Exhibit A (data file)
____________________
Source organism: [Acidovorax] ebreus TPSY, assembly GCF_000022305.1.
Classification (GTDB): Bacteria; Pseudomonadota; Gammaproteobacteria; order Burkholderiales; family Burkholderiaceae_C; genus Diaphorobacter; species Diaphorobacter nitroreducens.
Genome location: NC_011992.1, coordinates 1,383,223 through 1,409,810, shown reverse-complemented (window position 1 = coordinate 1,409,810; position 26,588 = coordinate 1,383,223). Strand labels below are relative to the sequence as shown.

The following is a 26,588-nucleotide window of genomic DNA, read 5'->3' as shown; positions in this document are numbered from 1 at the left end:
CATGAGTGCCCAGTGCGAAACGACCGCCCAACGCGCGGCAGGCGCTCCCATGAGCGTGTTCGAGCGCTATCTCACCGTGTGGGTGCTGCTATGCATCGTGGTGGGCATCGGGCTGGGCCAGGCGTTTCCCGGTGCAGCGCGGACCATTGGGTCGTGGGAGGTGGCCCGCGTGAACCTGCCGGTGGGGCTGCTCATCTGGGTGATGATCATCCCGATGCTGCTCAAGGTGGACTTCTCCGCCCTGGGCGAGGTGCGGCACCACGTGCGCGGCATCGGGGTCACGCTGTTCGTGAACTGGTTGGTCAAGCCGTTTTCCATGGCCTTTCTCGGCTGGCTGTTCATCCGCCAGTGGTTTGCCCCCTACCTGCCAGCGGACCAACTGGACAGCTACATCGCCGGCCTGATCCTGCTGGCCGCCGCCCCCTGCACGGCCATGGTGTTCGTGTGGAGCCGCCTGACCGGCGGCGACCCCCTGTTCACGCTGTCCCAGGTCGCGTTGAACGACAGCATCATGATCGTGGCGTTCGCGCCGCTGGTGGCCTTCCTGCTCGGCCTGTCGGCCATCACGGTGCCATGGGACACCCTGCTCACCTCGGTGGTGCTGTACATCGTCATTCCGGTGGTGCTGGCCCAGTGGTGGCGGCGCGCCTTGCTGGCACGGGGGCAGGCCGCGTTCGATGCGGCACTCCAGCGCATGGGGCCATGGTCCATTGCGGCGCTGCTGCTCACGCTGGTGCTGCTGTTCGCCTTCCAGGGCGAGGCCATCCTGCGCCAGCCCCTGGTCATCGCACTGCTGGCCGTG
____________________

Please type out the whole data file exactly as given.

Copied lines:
Source organism: [Acidovorax] ebreus TPSY, assembly GCF_000022305.1.
Classification (GTDB): Bacteria; Pseudomonadota; Gammaproteobacteria; order Burkholderiales; family Burkholderiaceae_C; genus Diaphorobacter; species Diaphorobacter nitroreducens.
Genome location: NC_011992.1, coordinates 1,383,223 through 1,409,810, shown reverse-complemented (window position 1 = coordinate 1,409,810; position 26,588 = coordinate 1,383,223). Strand labels below are relative to the sequence as shown.

The following is a 26,588-nucleotide window of genomic DNA, read 5'->3' as shown; positions in this document are numbered from 1 at the left end:
CATGAGTGCCCAGTGCGAAACGACCGCCCAACGCGCGGCAGGCGCTCCCATGAGCGTGTTCGAGCGCTATCTCACCGTGTGGGTGCTGCTATGCATCGTGGTGGGCATCGGGCTGGGCCAGGCGTTTCCCGGTGCAGCGCGGACCATTGGGTCGTGGGAGGTGGCCCGCGTGAACCTGCCGGTGGGGCTGCTCATCTGGGTGATGATCATCCCGATGCTGCTCAAGGTGGACTTCTCCGCCCTGGGCGAGGTGCGGCACCACGTGCGCGGCATCGGGGTCACGCTGTTCGTGAACTGGTTGGTCAAGCCGTTTTCCATGGCCTTTCTCGGCTGGCTGTTCATCCGCCAGTGGTTTGCCCCCTACCTGCCAGCGGACCAACTGGACAGCTACATCGCCGGCCTGATCCTGCTGGCCGCCGCCCCCTGCACGGCCATGGTGTTCGTGTGGAGCCGCCTGACCGGCGGCGACCCCCTGTTCACGCTGTCCCAGGTCGCGTTGAACGACAGCATCATGATCGTGGCGTTCGCGCCGCTGGTGGCCTTCCTGCTCGGCCTGTCGGCCATCACGGTGCCATGGGACACCCTGCTCACCTCGGTGGTGCTGTACATCGTCATTCCGGTGGTGCTGGCCCAGTGGTGGCGGCGCGCCTTGCTGGCACGGGGGCAGGCCGCGTTCGATGCGGCACTCCAGCGCATGGGGCCATGGTCCATTGCGGCGCTGCTGCTCACGCTGGTGCTGCTGTTCGCCTTCCAGGGCGAGGCCATCCTGCGCCAGCCCCTGGTCATCGCACTGCTGGCCGTG